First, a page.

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Wednesday, February 4, 2009

Euouae

I’m reading a book on music by Jocelyn Godwin in which the author examines ancient musical charms. These charms consisted of a series of six or seven vowels that each represented a god. Godwin claims that such charms were throughout the ancient world as wards or guards against evil and existed in amulets as well as chanted songs in religious rites. One such example, Godwin points out, exists in the Bacchic exclamation EVOHE! Another is in the name of the Jewish God, YHVH, whose power was so great as to necessitate a ban on the pronunciation of his name. Thus the Jews added the other name of the god, Adonai, or Lord to YHVH to create YaHoVaH, or Jehovah. This seven syllable chant of vowels constituted one of the greatest religious music charms available in the Jewish world. My question is, driven by intuitive insight, is the Christian Euouae at the end of a chant a similar charm? I know that the Euouae is a shortened bit for Seculorum, Amen, but why choose that phrase, unless the amulet phrase existed prior? In other words, is there a vestigial remnant of this ancient musical magic embedded in the Gregorian “Seculorum, Amen” phrase of Euouae? By extension, is Gregorian chant itself an extended form of this same type of musical magic, the words being fitted to conjure certain metaphysical powers?

2 comments:

  1. Sometimes the answers are far simpler than we want them to be. In the middle ages, the boys and novices in monasteries were drilled on their psalm tones as part of their training for chanting during the Office. The "euouae" are an abbreviation for the last words of the "doxology," which was sung at the end of every psalm (with a couple notable exceptions). In other words, it was a way for the boys to quickly see how the last syllables of each psalm tone lined up with the music, so they could practice it for choir. It took much less time than writing out "saeculorum, amen" every time. The other portions of the psalm tone were intoned (more or less) on the same note, and thus they did not require a similar attention and illustration for the boys' benefit. It is purely a mnemonic device.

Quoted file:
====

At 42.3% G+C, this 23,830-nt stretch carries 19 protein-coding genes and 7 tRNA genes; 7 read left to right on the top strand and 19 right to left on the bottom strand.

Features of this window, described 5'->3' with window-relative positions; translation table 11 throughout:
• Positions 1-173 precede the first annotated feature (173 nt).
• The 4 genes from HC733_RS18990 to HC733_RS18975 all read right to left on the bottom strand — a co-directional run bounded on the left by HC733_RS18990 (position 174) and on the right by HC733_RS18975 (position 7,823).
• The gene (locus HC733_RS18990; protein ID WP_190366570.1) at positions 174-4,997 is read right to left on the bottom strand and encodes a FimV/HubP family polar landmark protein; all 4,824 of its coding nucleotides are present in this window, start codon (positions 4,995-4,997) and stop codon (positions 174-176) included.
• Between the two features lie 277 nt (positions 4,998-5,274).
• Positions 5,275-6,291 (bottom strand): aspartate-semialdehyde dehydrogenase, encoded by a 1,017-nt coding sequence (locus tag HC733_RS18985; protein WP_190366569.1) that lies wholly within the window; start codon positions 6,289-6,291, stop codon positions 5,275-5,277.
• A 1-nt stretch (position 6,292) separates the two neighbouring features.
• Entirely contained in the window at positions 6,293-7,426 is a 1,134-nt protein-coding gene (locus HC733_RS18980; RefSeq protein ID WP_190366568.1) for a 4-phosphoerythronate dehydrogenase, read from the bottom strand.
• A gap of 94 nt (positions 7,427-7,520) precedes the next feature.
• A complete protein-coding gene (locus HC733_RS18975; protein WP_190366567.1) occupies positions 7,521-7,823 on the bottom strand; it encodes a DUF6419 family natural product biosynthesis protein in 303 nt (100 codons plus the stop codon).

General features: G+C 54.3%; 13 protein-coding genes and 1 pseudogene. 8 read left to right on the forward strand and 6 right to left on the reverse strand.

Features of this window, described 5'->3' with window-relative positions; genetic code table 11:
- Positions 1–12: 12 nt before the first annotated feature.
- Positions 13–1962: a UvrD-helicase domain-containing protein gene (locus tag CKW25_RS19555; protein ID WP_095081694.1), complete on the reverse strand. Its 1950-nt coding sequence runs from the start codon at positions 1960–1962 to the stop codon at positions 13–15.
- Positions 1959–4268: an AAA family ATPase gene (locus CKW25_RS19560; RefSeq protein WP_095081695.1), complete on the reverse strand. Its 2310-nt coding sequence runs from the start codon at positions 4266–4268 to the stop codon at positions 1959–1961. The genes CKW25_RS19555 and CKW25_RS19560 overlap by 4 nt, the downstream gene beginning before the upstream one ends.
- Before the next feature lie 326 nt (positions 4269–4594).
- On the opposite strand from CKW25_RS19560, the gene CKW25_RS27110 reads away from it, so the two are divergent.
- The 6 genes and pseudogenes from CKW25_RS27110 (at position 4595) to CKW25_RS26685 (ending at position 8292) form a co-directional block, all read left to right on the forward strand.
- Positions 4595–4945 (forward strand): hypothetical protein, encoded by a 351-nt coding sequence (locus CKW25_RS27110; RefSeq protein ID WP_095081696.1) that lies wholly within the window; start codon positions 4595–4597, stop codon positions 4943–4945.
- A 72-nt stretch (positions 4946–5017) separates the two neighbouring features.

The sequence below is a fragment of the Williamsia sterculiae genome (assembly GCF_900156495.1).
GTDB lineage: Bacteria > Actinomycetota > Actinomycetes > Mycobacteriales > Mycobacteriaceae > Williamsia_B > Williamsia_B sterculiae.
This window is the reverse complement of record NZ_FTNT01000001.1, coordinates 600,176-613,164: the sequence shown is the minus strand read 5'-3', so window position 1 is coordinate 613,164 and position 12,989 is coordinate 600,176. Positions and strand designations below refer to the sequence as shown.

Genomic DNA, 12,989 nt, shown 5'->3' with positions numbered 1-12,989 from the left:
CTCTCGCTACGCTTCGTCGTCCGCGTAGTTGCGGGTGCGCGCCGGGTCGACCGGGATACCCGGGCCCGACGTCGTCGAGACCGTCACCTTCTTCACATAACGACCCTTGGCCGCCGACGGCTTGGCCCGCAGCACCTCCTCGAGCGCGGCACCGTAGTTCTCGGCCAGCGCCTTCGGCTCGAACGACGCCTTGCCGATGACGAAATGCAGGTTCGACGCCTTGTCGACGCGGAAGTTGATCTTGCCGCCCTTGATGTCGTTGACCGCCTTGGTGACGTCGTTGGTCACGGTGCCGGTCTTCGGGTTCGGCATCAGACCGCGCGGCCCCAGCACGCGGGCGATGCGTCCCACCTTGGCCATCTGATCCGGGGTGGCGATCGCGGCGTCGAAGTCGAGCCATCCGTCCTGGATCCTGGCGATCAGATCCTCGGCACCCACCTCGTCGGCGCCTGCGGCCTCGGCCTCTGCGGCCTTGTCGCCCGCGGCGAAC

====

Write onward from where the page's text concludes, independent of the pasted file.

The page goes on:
There were eight general tones, and then several specific possible sub-tonal endings in both simple and solemn forms - coming out to about 70 different possible musical endings to psalm tones - which is why the final syllables were always illustrated with the musical notation like this; it helped the boys to learn which note went with which syllable in the many different possible endings of the psalm tones.

    So, again, "euouae" was never chanted on its own, as a charm or otherwise. It was an abbreviated way of indicating the phrase "saeculorum, amen," which was sung in full each time. As was often the case with frequent, repetitive formulae in the middle ages, a hand copyist did not want to write the same thing over and over when an abbreviation was handy. It does not reflect a choice to preserve a "sacred invocation" in a senseless syllabic form; "euouae" was never sung as a series of vowel sounds... it was merely an abbreviation for the last syllables of the doxology, which was sung in full every time. The copyist was just saving his hand the trouble of writing the full phrase out again and again.

    Incidentally, the full doxology is: "Gloria Patri et Filio, et Spiritui Sancto; sicut erat in principio, et nunc et semper, et in saecula saeculorum, amen." It would have been considered blasphemous to sing up to "saecula" and then blabber a bunch of vowels for the ending! They sang the whole thing out, every time, as monasteries all over the world still do today (and I know, because I'm a monk in one of them!).

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  2. Thanks for your very erudite reminder of this origin, Monk Augustine. Indeed I am aware of this postulation from my musical training days and don't discredit it at all. The truth is normally the simplest explanation, so Ockham was right about that at least. No, my question here was more about whether or not the music that we have in Gregorian chant might have found its origins in the same Classical World invocations and charms which Godwin claims formed the basis of pre-Christian music. Certainly other elements of the Classical World carried over into the Christian (architecture, Mass structure, certain rites) so why not music as well? Even if the Euouae was a shorthand (which I don't doubt at all) isn't it possible that the vowel choice was not entirely accidental? Even if they would never have sung it as such, as you suggest they did not, wouldn't such a possible connection be intriguing if extended to longer bits of music such as, say, the Pange Lingua, or the Panis Angelicus, or the Sicut Cervus, or the Ave Maris Stella, or the Rosa Vernans?

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